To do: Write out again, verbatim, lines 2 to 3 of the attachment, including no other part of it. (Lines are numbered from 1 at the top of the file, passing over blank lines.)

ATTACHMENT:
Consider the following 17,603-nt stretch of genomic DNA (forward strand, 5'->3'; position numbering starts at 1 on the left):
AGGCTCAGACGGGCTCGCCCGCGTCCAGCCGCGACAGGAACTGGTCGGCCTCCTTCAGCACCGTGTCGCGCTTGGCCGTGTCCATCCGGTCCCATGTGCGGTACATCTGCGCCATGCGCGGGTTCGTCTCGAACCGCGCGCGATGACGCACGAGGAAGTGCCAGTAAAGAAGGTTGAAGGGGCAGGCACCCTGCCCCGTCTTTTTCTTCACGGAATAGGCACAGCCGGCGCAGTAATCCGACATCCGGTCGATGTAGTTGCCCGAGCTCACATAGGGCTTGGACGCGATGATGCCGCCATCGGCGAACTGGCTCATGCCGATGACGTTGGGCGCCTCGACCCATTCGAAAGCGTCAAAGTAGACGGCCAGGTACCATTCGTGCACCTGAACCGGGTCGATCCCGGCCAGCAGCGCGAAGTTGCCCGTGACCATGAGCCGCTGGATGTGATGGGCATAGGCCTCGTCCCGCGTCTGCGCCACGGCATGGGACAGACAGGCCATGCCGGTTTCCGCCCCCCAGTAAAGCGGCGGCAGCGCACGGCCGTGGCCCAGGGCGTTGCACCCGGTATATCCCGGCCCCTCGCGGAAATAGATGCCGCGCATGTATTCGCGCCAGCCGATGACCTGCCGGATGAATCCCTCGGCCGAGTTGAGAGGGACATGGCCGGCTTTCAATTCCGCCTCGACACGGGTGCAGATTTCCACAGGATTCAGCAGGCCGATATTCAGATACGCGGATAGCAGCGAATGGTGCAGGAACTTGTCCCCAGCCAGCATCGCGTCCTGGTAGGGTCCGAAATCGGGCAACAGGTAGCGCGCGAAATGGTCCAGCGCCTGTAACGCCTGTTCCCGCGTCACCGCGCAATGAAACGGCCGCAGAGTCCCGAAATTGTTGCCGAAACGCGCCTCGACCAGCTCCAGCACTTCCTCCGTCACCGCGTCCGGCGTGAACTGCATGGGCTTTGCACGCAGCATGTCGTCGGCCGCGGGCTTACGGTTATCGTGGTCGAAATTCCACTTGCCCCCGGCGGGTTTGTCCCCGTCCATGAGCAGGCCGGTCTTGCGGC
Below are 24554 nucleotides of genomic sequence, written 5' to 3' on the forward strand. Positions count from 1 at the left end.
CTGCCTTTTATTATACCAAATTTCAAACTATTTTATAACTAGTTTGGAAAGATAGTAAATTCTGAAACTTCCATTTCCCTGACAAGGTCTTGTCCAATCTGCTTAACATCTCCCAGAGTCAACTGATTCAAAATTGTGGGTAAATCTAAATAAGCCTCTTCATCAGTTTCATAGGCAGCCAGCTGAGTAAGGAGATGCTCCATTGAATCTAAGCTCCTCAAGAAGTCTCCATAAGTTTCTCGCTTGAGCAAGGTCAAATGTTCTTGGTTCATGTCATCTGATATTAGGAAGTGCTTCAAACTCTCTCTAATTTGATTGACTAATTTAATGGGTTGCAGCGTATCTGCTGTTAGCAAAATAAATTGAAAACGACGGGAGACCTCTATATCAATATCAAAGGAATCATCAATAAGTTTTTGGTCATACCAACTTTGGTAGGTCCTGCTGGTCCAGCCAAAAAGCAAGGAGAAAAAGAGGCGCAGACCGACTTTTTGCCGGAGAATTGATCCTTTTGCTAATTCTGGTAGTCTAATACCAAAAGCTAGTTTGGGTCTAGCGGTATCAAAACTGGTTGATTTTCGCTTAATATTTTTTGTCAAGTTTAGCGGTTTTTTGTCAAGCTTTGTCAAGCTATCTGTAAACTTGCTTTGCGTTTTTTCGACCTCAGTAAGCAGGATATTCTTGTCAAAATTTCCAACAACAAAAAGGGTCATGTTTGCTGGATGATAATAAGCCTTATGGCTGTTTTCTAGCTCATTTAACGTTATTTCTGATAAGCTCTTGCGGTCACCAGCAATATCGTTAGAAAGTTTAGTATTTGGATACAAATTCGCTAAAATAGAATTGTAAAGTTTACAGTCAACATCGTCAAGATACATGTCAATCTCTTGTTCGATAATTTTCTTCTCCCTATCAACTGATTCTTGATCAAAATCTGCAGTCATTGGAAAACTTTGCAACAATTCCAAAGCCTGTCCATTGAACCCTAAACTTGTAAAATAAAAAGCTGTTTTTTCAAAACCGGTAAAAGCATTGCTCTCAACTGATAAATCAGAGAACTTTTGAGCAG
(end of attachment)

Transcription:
AGGCTCAGACGGGCTCGCCCGCGTCCAGCCGCGACAGGAACTGGTCGGCCTCCTTCAGCACCGTGTCGCGCTTGGCCGTGTCCATCCGGTCCCATGTGCGGTACATCTGCGCCATGCGCGGGTTCGTCTCGAACCGCGCGCGATGACGCACGAGGAAGTGCCAGTAAAGAAGGTTGAAGGGGCAGGCACCCTGCCCCGTCTTTTTCTTCACGGAATAGGCACAGCCGGCGCAGTAATCCGACATCCGGTCGATGTAGTTGCCCGAGCTCACATAGGGCTTGGACGCGATGATGCCGCCATCGGCGAACTGGCTCATGCCGATGACGTTGGGCGCCTCGACCCATTCGAAAGCGTCAAAGTAGACGGCCAGGTACCATTCGTGCACCTGAACCGGGTCGATCCCGGCCAGCAGCGCGAAGTTGCCCGTGACCATGAGCCGCTGGATGTGATGGGCATAGGCCTCGTCCCGCGTCTGCGCCACGGCATGGGACAGACAGGCCATGCCGGTTTCCGCCCCCCAGTAAAGCGGCGGCAGCGCACGGCCGTGGCCCAGGGCGTTGCACCCGGTATATCCCGGCCCCTCGCGGAAATAGATGCCGCGCATGTATTCGCGCCAGCCGATGACCTGCCGGATGAATCCCTCGGCCGAGTTGAGAGGGACATGGCCGGCTTTCAATTCCGCCTCGACACGGGTGCAGATTTCCACAGGATTCAGCAGGCCGATATTCAGATACGCGGATAGCAGCGAATGGTGCAGGAACTTGTCCCCAGCCAGCATCGCGTCCTGGTAGGGTCCGAAATCGGGCAACAGGTAGCGCGCGAAATGGTCCAGCGCCTGTAACGCCTGTTCCCGCGTCACCGCGCAATGAAACGGCCGCAGAGTCCCGAAATTGTTGCCGAAACGCGCCTCGACCAGCTCCAGCACTTCCTCCGTCACCGCGTCCGGCGTGAACTGCATGGGCTTTGCACGCAGCATGTCGTCGGCCGCGGGCTTACGGTTATCGTGGTCGAAATTCCACTTGCCCCCGGCGGGTTTGTCCCCGTCCATGAGCAGGCCGGTCTTGCGGC
Below are 24554 nucleotides of genomic sequence, written 5' to 3' on the forward strand. Positions count from 1 at the left end.